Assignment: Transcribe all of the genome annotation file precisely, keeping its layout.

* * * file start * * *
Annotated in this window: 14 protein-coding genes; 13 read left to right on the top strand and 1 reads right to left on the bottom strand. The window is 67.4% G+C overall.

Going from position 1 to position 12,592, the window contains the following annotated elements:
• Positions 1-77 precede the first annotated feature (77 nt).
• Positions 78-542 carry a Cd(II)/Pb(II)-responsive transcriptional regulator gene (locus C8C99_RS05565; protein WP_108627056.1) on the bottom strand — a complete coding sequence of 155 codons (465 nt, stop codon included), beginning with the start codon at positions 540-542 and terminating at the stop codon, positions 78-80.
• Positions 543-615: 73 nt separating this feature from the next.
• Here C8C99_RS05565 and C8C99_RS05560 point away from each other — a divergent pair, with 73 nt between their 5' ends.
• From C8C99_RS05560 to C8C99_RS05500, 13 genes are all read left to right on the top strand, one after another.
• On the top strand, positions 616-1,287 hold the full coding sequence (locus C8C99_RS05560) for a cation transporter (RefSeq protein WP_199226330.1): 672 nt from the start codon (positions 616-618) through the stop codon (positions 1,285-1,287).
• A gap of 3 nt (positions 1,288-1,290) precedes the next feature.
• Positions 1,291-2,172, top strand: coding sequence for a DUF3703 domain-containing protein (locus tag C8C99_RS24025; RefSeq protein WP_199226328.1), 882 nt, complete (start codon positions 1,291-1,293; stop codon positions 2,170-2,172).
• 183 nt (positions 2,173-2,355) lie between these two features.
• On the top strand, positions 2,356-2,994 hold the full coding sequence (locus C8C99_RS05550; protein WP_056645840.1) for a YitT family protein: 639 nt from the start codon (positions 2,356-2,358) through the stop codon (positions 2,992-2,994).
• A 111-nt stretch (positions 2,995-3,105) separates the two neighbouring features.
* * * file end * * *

Annotated in this window: 14 protein-coding genes; 13 read left to right on the top strand and 1 reads right to left on the bottom strand. The window is 67.4% G+C overall.

Going from position 1 to position 12,592, the window contains the following annotated elements:
• Positions 1-77 precede the first annotated feature (77 nt).
• Positions 78-542 carry a Cd(II)/Pb(II)-responsive transcriptional regulator gene (locus C8C99_RS05565; protein WP_108627056.1) on the bottom strand — a complete coding sequence of 155 codons (465 nt, stop codon included), beginning with the start codon at positions 540-542 and terminating at the stop codon, positions 78-80.
• Positions 543-615: 73 nt separating this feature from the next.
• Here C8C99_RS05565 and C8C99_RS05560 point away from each other — a divergent pair, with 73 nt between their 5' ends.
• From C8C99_RS05560 to C8C99_RS05500, 13 genes are all read left to right on the top strand, one after another.
• On the top strand, positions 616-1,287 hold the full coding sequence (locus C8C99_RS05560) for a cation transporter (RefSeq protein WP_199226330.1): 672 nt from the start codon (positions 616-618) through the stop codon (positions 1,285-1,287).
• A gap of 3 nt (positions 1,288-1,290) precedes the next feature.
• Positions 1,291-2,172, top strand: coding sequence for a DUF3703 domain-containing protein (locus tag C8C99_RS24025; RefSeq protein WP_199226328.1), 882 nt, complete (start codon positions 1,291-1,293; stop codon positions 2,170-2,172).
• 183 nt (positions 2,173-2,355) lie between these two features.
• On the top strand, positions 2,356-2,994 hold the full coding sequence (locus C8C99_RS05550; protein WP_056645840.1) for a YitT family protein: 639 nt from the start codon (positions 2,356-2,358) through the stop codon (positions 2,992-2,994).
• A 111-nt stretch (positions 2,995-3,105) separates the two neighbouring features.